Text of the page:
In 2009 Mr. Manley transitioned to the private sector, joining Liquid Robotics during its startup phase. There he was responsible for developing new commercial and scientific programs based on the Wave Glider. In 2011 Mr. Manley joined Teledyne Benthos as Senior Director of Business Development where he managed a diverse product portfolio and led the development of a networked systems strategy across Teledyne Marine Systems (Benthos, Webb Research, Gavia, and SeaBotix).
Drawn back to entrepreneurial endeavors Mr. Manley began independent consulting in mid-2015. He supports clients from startups to multi-national corporations with core technical specializations in unmanned vehicles, robotics, sensors, and undersea systems. Mr. Manley offers clients support with strategy, business and product development, evangelism, and marketing.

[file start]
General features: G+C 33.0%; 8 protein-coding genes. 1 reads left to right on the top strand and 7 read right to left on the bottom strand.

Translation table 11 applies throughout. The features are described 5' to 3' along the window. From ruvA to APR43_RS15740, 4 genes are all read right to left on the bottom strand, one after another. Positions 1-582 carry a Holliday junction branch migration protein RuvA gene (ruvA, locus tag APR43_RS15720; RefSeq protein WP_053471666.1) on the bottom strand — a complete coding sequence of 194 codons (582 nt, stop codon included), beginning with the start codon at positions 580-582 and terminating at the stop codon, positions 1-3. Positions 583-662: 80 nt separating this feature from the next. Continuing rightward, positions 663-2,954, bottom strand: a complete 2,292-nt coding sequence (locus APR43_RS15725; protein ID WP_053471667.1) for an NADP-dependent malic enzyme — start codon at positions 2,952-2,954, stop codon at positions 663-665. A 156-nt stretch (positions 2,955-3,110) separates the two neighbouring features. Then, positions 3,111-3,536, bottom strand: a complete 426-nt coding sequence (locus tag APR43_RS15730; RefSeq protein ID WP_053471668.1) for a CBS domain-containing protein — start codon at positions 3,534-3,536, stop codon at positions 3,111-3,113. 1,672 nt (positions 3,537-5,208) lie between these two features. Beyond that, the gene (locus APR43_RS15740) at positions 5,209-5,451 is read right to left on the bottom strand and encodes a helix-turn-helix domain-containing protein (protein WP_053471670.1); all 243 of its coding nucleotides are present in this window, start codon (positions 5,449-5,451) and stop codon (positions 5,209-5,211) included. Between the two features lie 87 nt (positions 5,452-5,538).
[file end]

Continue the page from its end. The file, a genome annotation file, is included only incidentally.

Mr. Manley is extensively involved in the marine technology profession through a variety of leadership roles. He is a Senior Member of IEEE, Vice President of Government and Public Affairs for the Marine Technology Society, and a member of the U.S. Integrated Ocean Observing System (IOOS) Advisory Committee. He is also dedicated to innovation, serving as an advisor to startup companies and a judge for the Wendy Schmidt Ocean Health XPRIZE.
For the past 35 years Dr. Rau has been actively engaged in carbon biogeochemistry research. He received his Ph.D. from the University of Washington with subsequent work experience at the University of California, Los Angeles, NASA-Ames Research Center, and the International Atomic Energy Agency. He has been a Senior Researcher with the Institute of Marine Sciences, University of California, Santa Cruz since 1988, and a Visiting Scientist at Lawrence Livermore National Laboratory since 1991. Dr. Rau has published numerous articles and has been awarded 4 patents in the field of CO2 mitigation technology. He is a Fellow of the American Association for the Advancement of Science, and a 30+ year member of the American Geophysical Union.